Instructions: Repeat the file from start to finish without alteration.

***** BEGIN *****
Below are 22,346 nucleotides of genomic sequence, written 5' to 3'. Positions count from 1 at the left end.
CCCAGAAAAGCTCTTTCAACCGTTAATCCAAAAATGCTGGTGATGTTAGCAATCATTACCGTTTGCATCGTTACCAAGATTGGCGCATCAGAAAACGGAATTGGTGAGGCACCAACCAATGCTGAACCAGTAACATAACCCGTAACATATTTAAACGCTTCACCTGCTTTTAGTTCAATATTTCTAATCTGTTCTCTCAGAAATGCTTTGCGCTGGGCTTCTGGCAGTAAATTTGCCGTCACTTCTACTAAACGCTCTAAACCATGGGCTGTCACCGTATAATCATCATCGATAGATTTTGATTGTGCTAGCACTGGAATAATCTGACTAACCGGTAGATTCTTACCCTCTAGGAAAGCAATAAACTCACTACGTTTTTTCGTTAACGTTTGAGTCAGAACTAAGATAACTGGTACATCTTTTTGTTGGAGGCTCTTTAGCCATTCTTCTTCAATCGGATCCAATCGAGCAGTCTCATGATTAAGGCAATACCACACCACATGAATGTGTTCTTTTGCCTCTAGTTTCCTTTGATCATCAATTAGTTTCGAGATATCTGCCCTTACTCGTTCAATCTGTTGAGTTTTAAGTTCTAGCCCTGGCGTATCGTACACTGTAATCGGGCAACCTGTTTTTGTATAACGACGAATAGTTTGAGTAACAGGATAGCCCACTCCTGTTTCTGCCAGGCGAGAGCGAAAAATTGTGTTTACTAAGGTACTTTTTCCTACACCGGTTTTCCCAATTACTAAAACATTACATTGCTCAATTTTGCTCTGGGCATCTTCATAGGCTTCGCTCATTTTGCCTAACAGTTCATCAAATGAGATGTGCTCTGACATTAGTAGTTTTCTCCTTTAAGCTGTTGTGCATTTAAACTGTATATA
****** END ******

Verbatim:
Below are 22,346 nucleotides of genomic sequence, written 5' to 3'. Positions count from 1 at the left end.
CCCAGAAAAGCTCTTTCAACCGTTAATCCAAAAATGCTGGTGATGTTAGCAATCATTACCGTTTGCATCGTTACCAAGATTGGCGCATCAGAAAACGGAATTGGTGAGGCACCAACCAATGCTGAACCAGTAACATAACCCGTAACATATTTAAACGCTTCACCTGCTTTTAGTTCAATATTTCTAATCTGTTCTCTCAGAAATGCTTTGCGCTGGGCTTCTGGCAGTAAATTTGCCGTCACTTCTACTAAACGCTCTAAACCATGGGCTGTCACCGTATAATCATCATCGATAGATTTTGATTGTGCTAGCACTGGAATAATCTGACTAACCGGTAGATTCTTACCCTCTAGGAAAGCAATAAACTCACTACGTTTTTTCGTTAACGTTTGAGTCAGAACTAAGATAACTGGTACATCTTTTTGTTGGAGGCTCTTTAGCCATTCTTCTTCAATCGGATCCAATCGAGCAGTCTCATGATTAAGGCAATACCACACCACATGAATGTGTTCTTTTGCCTCTAGTTTCCTTTGATCATCAATTAGTTTCGAGATATCTGCCCTTACTCGTTCAATCTGTTGAGTTTTAAGTTCTAGCCCTGGCGTATCGTACACTGTAATCGGGCAACCTGTTTTTGTATAACGACGAATAGTTTGAGTAACAGGATAGCCCACTCCTGTTTCTGCCAGGCGAGAGCGAAAAATTGTGTTTACTAAGGTACTTTTTCCTACACCGGTTTTCCCAATTACTAAAACATTACATTGCTCAATTTTGCTCTGGGCATCTTCATAGGCTTCGCTCATTTTGCCTAACAGTTCATCAAATGAGATGTGCTCTGACATTAGTAGTTTTCTCCTTTAAGCTGTTGTGCATTTAAACTGTATATA